With sedans struggling for their very survival, and manual transmissions officially less popular than electric cars, the last thing anyone would expect an automaker to do in the 2020s would be taking its manual sports sedan and turning it into a still lower-volume product: a station wagon. And yet, Cadillac's top engineer said on Thursday night that General Motors' luxury brand "continu[es] to study" the feasibility of a CT5-V-based wagon to follow up its cult classic CTS-V longroofs from the early 2010s.
Appearing on the Autoline After Hours podcast this week, Cadillac Chief Engineer Brandon Vivian was asked by a listener if the automaker was able to make a business case for a wagon version of the 2020 Cadillac CT5-V, its new midsize performance saloon. This kind of question is usually answered with a paragraph of purposefully non-committal buzzwords about "enthusiasm" and "branding." But surprisingly, Vivian didn't totally rule it out.
"So I will tell you, I've been looking at that many, many, many times... nothing to announce right now, but certainly, when you see the enthusiasm of our customers, and when I'm out there talking to our customers, to our V-Lab—to our V-Club members—there is an absolute fanaticism around the V wagons, and wagons in general. So because of that, we continue to study a future variant."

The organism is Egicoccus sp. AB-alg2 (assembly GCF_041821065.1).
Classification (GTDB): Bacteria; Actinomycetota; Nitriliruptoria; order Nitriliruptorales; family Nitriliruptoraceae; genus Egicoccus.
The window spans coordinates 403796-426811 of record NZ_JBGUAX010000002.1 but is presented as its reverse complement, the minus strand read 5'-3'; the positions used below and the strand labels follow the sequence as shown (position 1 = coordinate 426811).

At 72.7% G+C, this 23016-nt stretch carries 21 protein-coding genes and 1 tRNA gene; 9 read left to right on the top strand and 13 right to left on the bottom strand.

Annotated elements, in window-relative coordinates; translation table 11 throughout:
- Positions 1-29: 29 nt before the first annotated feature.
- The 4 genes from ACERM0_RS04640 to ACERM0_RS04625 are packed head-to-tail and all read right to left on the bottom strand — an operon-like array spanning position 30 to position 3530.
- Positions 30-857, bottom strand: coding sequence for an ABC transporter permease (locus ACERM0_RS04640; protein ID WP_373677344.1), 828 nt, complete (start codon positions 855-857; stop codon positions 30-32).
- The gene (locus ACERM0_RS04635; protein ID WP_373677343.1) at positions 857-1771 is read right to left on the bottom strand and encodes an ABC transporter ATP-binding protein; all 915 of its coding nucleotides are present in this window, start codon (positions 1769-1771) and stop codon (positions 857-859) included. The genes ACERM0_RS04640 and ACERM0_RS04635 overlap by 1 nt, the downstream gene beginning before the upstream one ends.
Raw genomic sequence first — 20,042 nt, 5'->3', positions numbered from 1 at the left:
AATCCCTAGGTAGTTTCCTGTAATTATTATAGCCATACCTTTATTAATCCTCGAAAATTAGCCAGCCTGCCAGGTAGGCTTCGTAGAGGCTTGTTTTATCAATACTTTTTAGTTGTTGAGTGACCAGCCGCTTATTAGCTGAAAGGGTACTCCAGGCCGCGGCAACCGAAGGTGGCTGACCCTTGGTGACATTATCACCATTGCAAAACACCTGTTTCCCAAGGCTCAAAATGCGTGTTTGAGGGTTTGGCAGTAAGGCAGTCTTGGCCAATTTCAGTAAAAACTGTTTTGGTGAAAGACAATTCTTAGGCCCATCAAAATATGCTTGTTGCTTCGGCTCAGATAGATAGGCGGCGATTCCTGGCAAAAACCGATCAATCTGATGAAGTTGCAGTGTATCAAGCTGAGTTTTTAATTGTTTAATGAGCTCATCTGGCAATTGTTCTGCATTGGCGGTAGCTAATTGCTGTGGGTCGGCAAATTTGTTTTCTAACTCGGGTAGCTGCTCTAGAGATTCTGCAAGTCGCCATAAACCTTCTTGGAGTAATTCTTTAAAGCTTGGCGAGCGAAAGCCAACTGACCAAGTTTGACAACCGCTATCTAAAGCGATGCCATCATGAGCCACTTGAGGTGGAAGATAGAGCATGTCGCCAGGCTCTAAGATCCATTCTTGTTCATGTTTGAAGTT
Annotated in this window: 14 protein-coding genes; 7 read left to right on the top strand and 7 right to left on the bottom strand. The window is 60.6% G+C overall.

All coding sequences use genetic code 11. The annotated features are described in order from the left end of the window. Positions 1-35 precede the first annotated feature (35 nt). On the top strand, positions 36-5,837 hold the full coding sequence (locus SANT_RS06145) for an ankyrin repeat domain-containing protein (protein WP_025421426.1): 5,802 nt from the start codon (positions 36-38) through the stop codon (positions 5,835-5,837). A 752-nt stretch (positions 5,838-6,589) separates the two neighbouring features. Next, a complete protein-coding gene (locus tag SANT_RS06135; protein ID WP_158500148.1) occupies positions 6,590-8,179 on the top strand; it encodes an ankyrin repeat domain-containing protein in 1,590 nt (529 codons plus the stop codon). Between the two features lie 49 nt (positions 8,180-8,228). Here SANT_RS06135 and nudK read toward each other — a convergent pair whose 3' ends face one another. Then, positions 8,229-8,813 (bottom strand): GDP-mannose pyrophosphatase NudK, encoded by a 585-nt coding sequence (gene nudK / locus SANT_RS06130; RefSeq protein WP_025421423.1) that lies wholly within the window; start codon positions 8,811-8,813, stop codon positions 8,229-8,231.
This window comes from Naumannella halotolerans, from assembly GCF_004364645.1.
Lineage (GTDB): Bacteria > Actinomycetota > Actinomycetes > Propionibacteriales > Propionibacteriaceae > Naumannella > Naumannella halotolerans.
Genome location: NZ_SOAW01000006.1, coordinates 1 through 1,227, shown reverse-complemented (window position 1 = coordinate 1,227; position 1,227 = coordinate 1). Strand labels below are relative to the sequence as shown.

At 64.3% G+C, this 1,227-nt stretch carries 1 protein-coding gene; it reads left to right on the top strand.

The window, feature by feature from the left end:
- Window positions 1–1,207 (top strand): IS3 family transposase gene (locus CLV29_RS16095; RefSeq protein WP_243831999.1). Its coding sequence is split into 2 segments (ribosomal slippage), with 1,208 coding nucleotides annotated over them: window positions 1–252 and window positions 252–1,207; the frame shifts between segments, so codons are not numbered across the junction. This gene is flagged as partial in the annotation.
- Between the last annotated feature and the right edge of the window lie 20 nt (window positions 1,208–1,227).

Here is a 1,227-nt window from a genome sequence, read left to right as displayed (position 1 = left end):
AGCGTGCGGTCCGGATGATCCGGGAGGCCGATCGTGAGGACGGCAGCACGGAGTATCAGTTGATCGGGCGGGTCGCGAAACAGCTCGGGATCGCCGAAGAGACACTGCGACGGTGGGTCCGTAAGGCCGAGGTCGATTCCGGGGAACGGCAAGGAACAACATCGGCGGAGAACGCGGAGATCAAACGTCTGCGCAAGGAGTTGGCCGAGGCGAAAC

The fanaticism is certainly there. The discontinued 2010-2014 Cadillac CTS-V wagon, with its 6.2-liter supercharged V8 and available manual transmission, sometimes fetches prices on the used market near its original MSRP—and Vivian's saying that's reason enough to keep the possibility of a CT5-V longroof on the table. After all, Cadillac managed to sell around 7,000 CTS stations wagons (including an estimated 1,200 V wagons) during the original production run. Not terrible numbers, all things considered.
As the direct replacement for the CTS in Cadillac's lineup, the CT5's potential V wagon derivative would be more than a spiritual successor to the five-door CTS-V. It would likely be a worthy heir to the crown, as Cadillac promised earlier this week that the performance-maximizing Blackwing variants of the CT4-V and CT5-V (named for an engine that won't power them) will be the fastest vehicles it has ever produced and available with a manual transmission. Granted, the XLR-V and CTS-V didn't set the bar that high, but that shouldn't dampen the promise here.
Unfortunately, pandemic-induced delays impacting almost every sector of the economy have forced GM to postpone the hairy CT5-V's reveal to the first quarter of 2021, and its launch til the summer thereafter. When it does arrive, expect it to carry an MSRP approaching that of the last CTS-V, which started a hair less than $87,000. If that kind of money counts you out of the CT5-V's customer base, then you had best start praying Genesis's G70 wagon concept becomes a reality, manual box and all.
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